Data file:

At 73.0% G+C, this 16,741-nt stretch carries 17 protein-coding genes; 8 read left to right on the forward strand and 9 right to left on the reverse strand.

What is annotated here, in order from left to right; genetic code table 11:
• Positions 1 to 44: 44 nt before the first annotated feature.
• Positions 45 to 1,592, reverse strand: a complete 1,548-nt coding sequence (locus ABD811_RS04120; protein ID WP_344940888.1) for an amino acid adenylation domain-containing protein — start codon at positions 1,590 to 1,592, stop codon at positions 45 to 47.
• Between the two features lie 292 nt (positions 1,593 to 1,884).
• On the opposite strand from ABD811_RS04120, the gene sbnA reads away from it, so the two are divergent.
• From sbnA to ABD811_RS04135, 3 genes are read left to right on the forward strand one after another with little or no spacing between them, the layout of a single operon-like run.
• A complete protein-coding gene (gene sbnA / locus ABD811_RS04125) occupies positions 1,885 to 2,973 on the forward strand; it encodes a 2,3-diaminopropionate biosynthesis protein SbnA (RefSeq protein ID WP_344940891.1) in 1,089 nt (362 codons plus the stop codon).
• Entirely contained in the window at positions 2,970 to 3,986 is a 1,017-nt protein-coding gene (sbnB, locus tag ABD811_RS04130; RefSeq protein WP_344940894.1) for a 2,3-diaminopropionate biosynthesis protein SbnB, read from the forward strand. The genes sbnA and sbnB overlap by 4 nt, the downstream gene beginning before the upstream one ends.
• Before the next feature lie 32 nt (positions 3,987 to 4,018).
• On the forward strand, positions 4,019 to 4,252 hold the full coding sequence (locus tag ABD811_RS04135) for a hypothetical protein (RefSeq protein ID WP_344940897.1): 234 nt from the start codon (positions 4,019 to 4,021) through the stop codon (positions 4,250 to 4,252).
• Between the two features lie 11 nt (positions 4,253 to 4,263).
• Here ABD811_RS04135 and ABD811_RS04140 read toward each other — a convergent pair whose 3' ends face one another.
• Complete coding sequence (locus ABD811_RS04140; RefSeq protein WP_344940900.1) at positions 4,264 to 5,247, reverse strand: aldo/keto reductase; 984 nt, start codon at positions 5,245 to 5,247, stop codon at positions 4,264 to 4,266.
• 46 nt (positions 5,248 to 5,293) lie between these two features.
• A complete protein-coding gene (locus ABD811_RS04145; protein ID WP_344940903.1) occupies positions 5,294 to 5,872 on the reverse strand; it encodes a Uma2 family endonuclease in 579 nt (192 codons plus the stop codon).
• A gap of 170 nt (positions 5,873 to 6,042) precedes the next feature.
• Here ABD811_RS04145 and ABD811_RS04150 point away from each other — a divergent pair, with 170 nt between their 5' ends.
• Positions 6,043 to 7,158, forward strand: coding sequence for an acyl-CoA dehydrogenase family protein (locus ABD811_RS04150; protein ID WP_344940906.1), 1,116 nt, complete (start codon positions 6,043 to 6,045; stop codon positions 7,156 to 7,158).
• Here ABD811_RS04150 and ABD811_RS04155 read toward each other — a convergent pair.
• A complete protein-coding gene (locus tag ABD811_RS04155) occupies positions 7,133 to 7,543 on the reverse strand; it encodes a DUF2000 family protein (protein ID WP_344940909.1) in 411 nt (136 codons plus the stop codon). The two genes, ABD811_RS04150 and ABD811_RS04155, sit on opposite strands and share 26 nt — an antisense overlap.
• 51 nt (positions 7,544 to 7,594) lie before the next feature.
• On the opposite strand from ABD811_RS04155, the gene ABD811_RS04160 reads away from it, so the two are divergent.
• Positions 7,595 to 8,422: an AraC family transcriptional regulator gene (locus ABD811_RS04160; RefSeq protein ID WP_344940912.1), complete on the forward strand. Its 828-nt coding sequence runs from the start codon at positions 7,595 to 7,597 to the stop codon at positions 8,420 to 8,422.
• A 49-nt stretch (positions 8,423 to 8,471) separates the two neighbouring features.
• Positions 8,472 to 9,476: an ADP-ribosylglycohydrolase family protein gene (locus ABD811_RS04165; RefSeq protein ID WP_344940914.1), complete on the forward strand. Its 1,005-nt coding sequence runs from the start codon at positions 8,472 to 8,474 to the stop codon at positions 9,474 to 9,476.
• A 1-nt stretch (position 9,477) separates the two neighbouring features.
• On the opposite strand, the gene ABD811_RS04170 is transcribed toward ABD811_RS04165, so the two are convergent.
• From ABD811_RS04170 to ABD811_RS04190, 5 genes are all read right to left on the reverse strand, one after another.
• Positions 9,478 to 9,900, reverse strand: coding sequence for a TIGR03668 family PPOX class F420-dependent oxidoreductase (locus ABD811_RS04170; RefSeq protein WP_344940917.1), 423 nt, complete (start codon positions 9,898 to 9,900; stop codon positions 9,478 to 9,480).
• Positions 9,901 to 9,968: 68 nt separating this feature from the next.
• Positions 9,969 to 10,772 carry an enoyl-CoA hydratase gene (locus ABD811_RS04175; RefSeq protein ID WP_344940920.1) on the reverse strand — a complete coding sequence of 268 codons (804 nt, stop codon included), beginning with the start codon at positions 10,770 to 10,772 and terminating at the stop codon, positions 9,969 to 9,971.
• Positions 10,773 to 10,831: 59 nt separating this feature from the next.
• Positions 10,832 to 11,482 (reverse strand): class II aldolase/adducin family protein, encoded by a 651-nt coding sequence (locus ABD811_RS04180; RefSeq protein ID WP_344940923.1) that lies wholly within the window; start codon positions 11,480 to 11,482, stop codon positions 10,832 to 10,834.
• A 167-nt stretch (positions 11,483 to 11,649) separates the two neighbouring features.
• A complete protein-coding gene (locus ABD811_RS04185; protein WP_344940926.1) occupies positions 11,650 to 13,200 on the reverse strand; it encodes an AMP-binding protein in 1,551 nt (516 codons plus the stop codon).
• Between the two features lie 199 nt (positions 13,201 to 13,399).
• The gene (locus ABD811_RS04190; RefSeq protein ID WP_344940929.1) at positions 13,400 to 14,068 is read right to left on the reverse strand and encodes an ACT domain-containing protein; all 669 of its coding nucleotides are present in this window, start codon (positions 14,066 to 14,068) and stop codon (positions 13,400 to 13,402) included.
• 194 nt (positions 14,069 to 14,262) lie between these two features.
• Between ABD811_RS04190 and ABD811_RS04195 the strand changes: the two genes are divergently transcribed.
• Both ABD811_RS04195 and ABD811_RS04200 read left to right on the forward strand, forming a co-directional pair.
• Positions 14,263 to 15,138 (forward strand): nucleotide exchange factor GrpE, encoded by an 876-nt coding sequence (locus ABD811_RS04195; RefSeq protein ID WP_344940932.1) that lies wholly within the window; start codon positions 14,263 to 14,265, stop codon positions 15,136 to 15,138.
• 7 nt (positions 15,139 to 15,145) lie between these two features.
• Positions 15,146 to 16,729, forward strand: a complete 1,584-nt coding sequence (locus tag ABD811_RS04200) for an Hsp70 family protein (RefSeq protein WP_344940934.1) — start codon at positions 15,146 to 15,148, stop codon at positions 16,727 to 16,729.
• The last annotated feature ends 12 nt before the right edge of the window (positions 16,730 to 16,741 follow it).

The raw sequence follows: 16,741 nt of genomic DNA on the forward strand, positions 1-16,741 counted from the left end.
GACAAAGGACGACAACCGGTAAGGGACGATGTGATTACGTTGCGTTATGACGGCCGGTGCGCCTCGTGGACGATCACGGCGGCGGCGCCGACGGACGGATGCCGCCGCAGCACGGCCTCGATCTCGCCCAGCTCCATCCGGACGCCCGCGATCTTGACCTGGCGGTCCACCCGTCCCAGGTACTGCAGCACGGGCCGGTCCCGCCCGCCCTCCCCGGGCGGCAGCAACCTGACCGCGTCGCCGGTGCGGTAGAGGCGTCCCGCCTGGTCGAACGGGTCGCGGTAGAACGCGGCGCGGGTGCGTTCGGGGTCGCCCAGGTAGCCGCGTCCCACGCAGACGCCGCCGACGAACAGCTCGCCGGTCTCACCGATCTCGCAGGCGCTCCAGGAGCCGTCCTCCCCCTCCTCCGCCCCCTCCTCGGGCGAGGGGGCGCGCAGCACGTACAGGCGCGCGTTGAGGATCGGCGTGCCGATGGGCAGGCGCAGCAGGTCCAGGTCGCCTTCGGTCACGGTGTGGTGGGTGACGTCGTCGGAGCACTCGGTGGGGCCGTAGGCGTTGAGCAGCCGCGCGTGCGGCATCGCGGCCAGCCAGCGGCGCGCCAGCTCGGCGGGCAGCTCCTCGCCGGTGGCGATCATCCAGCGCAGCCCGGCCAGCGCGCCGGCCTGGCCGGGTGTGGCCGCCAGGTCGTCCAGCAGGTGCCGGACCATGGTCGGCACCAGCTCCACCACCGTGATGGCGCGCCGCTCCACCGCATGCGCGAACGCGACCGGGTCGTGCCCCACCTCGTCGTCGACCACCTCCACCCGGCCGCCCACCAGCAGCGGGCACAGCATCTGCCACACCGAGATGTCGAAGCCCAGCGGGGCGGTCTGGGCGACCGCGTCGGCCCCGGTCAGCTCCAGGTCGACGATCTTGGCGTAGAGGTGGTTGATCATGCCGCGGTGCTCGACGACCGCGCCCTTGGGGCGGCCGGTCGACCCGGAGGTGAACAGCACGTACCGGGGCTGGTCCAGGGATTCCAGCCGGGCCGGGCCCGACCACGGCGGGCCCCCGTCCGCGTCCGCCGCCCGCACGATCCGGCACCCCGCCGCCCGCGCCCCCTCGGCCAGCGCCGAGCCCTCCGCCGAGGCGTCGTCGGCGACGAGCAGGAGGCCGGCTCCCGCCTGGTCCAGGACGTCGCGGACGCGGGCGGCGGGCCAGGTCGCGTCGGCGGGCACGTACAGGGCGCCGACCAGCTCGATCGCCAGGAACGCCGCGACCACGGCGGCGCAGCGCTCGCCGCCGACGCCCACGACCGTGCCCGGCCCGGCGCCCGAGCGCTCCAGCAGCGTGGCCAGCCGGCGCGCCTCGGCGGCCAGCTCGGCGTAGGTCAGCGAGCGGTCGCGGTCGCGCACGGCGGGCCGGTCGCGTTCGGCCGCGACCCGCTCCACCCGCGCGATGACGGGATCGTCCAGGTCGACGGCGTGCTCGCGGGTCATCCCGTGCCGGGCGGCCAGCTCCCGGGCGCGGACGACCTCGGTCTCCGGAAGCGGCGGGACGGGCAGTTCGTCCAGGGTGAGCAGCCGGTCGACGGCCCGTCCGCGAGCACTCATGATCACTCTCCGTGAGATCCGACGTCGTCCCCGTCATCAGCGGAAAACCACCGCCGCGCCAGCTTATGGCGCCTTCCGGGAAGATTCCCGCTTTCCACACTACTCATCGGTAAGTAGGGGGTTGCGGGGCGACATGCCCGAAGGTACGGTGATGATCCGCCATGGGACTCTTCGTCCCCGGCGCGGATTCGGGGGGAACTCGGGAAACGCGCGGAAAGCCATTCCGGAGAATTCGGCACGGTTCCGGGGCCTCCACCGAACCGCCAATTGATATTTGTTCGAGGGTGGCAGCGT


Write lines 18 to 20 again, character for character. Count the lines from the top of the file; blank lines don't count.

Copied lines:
• Here ABD811_RS04145 and ABD811_RS04150 point away from each other — a divergent pair, with 170 nt between their 5' ends.
• Positions 6,043 to 7,158, forward strand: coding sequence for an acyl-CoA dehydrogenase family protein (locus ABD811_RS04150; protein ID WP_344940906.1), 1,116 nt, complete (start codon positions 6,043 to 6,045; stop codon positions 7,156 to 7,158).
• Here ABD811_RS04150 and ABD811_RS04155 read toward each other — a convergent pair.